Monday, a new drilling moratorium in the Gulf of Mexico was issued by the Obama administration. A federal court judge, citing oil drilling jobs, overturned the first deep water drilling moratorium last month. Ken Salazar vowed to come back with a new one courts would accept. The first deep water drilling moratorium singled out drilling for oil at depths of more than 500 feet. The new drilling moratorium disregards depth and focuses on drilling circumstances and different technologies. Meanwhile, the 2010 oil spill in the Gulf of Mexico has dumped an estimated 140 million gallons of crude into the sea.
New drilling moratorium applies to all depths
Last week, a federal appeals court rejected an appeal that was given by the interior department to restore its original offshore deep-water drilling moratorium, which halted the approval of any new permits for deep-water projects and suspended drilling on 33 exploratory wells. As outlined by the Washington Post, Salazar made the announcement Monday, arguing that a drilling moratorium is still required to ensure that oil and gas companies implement safety methods to cut back risks and are prepared to handle oil spills. Unlike the first moratorium, which limits drilling rigs only in waters 500 feet deep or more, the new one applies to any deep-water floating facility with drilling activities.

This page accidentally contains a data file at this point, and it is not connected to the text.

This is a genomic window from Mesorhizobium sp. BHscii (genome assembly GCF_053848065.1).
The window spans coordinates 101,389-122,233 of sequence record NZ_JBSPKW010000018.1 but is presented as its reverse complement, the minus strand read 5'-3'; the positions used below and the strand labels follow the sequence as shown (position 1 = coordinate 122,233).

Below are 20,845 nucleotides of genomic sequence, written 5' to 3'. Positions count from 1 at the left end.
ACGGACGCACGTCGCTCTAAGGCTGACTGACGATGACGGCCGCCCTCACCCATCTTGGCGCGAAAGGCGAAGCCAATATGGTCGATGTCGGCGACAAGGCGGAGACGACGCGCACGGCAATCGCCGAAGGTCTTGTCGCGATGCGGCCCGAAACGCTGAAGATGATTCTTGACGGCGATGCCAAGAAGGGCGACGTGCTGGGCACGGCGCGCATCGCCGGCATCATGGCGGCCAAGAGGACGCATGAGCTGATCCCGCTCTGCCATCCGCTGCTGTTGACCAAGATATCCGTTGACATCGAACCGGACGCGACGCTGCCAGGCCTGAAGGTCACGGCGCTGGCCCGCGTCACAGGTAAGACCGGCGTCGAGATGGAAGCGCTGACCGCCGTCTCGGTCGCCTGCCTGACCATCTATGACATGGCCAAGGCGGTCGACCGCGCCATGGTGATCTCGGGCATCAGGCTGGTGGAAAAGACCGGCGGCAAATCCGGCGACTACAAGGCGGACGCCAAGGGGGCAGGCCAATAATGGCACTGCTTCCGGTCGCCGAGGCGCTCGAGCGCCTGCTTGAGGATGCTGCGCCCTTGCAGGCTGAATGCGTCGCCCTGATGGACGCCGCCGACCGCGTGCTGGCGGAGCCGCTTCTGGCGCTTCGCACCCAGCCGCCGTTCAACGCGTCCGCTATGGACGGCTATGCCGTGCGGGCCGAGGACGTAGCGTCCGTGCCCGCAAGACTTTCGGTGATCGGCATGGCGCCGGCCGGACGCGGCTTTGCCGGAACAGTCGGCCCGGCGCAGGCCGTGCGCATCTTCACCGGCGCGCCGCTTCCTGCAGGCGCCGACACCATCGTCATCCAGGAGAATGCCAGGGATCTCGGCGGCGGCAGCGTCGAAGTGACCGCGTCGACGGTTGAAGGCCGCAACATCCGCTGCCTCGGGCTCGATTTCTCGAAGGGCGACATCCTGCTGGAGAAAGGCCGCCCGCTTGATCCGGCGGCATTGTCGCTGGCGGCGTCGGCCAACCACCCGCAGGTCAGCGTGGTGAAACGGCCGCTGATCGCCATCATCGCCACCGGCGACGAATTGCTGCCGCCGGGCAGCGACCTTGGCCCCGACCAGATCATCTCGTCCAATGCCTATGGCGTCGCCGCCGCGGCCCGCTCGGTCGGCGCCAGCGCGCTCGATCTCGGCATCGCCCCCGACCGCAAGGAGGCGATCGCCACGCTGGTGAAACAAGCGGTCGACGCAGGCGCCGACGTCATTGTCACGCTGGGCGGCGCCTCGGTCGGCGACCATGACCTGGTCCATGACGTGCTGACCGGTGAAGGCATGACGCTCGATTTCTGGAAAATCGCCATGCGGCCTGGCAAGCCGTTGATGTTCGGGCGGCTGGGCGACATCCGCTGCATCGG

At risk appears to be oil drilling jobs
The new moratorium will last through Nov. 30. Other permits could be granted before that if drillers can prove safety measures have been taken. Meanwhile, a New Orleans business group said the economic damage from a drilling moratorium would be worse than the toll taken by the oil spill in the Gulf of Mexico 2010. According to Business Week, Michael Hecht of Greater New Orleans Inc. told the National Commission on the BP Deepwater Horizon Spill and Offshore Drilling at a hearing that the six-month drilling ban can affect as much as 24,000 oil drilling jobs in Louisiana. Hecht said that the economic impact from the BP oil spill would be dwarfed by the impact from the moratorium.
Oil drilling companies not to be trusted
Salazar disagrees with Hecht’s assessment of the outcome. In a statement, Salazar said, “A pause on deepwater drilling is essential and appropriate to protect communities, coasts and wildlife from the risks that deep water drilling currently pose. I am basing my decision on evidence that grows every day of the industry’s inability in the deep water to contain a catastrophic blowout, respond to an oil spill and to operate safely.”
First drilling rig set to leave the gulf
At the national commission hearing, the CEO of a service provider for offshore drillers said drilling rigs are going to have to leave the Gulf because of the drilling moratorium. One has left so far. The Houston Chronicle reports that on July 9, Diamond Offshore announced that its Ocean Endeavor drilling rig will leave the Gulf of Mexico and move to Egyptian waters quickly, making it the first to abandon the gulf in the wake of the BP oil spill and the drilling moratorium being tested within the courts.
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